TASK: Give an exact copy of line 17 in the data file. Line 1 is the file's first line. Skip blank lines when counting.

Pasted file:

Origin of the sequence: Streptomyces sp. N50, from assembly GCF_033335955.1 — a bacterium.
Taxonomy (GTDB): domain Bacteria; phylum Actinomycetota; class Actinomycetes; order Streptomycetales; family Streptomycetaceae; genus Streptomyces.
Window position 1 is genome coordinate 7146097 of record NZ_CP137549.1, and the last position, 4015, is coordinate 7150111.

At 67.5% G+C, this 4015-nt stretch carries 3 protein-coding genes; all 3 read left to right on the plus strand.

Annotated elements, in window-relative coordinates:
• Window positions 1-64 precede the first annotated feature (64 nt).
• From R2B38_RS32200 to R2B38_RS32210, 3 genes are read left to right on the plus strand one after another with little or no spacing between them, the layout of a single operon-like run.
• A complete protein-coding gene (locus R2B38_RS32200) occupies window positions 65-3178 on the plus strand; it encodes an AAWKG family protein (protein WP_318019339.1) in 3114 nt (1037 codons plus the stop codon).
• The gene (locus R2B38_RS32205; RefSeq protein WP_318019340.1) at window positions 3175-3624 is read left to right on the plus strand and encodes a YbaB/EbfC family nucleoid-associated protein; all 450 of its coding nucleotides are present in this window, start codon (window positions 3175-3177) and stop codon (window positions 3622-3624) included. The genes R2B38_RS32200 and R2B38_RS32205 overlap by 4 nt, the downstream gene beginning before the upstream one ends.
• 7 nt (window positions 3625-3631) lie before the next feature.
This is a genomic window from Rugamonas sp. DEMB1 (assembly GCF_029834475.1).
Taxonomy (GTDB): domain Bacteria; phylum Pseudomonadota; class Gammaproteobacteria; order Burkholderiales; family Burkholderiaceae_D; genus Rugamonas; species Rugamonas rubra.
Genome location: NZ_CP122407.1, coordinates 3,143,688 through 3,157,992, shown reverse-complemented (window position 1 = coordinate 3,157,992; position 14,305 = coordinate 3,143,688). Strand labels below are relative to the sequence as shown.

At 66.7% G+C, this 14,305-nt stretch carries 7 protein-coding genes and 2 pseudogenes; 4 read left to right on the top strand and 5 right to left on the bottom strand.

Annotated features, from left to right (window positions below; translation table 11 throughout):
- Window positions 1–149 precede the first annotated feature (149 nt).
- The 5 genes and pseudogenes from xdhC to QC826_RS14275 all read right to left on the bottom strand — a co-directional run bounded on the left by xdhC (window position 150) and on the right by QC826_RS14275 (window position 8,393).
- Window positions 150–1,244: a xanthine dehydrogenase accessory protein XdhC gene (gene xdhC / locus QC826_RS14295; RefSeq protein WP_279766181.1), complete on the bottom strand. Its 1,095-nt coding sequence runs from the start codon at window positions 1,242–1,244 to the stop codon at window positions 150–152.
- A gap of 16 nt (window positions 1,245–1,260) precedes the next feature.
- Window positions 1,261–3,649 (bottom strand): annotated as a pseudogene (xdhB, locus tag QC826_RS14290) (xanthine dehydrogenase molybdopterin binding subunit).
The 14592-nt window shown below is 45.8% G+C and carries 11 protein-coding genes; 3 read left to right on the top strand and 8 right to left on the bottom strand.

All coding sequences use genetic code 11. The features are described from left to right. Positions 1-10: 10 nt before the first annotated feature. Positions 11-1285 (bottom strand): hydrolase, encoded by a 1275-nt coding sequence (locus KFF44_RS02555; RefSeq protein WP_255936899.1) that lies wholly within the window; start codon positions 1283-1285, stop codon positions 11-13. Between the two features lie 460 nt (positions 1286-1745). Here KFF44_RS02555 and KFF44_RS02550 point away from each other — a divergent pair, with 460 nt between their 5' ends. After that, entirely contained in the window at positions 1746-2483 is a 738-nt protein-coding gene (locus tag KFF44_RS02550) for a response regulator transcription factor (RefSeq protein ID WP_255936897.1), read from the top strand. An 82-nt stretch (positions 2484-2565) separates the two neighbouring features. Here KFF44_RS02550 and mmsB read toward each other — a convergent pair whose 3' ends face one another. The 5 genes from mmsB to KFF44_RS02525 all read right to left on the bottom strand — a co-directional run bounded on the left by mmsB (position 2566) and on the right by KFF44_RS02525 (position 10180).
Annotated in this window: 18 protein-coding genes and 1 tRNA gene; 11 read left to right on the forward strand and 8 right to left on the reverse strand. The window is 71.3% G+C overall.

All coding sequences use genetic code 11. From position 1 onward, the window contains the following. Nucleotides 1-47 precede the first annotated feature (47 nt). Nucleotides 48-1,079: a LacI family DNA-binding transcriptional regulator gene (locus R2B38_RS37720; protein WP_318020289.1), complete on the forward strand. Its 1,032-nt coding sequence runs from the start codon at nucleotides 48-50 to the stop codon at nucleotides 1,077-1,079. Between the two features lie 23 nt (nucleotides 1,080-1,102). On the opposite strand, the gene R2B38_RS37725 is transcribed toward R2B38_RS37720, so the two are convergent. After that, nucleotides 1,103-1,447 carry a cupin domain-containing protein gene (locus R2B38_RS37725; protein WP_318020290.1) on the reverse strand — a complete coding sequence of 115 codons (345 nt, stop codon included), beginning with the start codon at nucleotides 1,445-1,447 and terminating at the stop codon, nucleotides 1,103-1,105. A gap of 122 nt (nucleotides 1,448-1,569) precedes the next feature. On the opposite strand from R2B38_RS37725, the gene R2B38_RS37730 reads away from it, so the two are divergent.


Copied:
- The 5 genes and pseudogenes from xdhC to QC826_RS14275 all read right to left on the bottom strand — a co-directional run bounded on the left by xdhC (window position 150) and on the right by QC826_RS14275 (window position 8,393).